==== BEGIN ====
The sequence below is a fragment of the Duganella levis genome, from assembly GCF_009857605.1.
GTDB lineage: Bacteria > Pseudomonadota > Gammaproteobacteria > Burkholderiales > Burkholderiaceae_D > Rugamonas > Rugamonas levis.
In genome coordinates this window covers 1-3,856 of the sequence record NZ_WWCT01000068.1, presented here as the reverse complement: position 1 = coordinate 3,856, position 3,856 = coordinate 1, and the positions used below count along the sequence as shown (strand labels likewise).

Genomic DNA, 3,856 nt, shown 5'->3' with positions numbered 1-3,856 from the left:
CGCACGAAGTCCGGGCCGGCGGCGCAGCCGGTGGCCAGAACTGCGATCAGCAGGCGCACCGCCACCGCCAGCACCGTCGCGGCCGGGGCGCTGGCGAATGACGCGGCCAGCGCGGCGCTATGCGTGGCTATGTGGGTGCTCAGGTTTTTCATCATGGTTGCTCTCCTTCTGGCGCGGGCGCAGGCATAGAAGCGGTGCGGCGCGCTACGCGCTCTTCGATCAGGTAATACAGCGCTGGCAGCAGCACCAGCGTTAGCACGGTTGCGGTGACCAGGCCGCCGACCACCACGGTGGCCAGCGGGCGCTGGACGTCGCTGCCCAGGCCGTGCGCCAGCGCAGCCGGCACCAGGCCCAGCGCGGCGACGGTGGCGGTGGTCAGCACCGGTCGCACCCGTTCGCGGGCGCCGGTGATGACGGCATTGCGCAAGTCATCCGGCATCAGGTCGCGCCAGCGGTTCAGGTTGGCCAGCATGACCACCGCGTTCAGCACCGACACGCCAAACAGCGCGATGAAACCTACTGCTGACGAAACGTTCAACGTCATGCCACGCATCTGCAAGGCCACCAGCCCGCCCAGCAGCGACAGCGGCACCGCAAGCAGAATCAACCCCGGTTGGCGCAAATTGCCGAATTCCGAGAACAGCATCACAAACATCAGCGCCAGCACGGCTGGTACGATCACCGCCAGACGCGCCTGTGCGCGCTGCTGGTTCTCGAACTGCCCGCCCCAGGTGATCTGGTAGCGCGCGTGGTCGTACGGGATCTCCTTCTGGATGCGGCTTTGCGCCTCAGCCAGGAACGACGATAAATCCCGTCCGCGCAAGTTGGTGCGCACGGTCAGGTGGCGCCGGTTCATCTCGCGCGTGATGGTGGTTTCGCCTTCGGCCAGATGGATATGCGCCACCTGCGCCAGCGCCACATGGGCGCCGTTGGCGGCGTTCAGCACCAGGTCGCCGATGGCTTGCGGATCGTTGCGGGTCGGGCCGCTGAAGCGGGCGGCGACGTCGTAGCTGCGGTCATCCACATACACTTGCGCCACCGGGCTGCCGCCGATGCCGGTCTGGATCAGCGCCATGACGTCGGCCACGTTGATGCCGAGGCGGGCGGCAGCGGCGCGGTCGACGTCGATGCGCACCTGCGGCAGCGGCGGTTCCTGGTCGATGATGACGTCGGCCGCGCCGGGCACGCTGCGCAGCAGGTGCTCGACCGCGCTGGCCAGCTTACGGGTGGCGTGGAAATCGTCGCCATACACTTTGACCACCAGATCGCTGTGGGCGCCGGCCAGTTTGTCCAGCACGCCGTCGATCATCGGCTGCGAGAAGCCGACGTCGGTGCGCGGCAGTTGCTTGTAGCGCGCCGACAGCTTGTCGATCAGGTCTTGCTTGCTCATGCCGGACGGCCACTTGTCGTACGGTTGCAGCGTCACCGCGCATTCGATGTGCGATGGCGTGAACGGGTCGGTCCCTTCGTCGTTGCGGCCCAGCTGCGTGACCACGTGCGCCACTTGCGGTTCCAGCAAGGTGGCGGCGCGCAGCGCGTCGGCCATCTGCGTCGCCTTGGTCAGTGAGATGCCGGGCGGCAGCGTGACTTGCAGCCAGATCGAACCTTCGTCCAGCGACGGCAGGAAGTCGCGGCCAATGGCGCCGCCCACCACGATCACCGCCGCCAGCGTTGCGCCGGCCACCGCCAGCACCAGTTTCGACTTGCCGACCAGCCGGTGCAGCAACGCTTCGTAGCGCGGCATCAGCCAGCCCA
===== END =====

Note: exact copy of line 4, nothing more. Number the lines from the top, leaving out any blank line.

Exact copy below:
Genomic DNA, 3,856 nt, shown 5'->3' with positions numbered 1-3,856 from the left: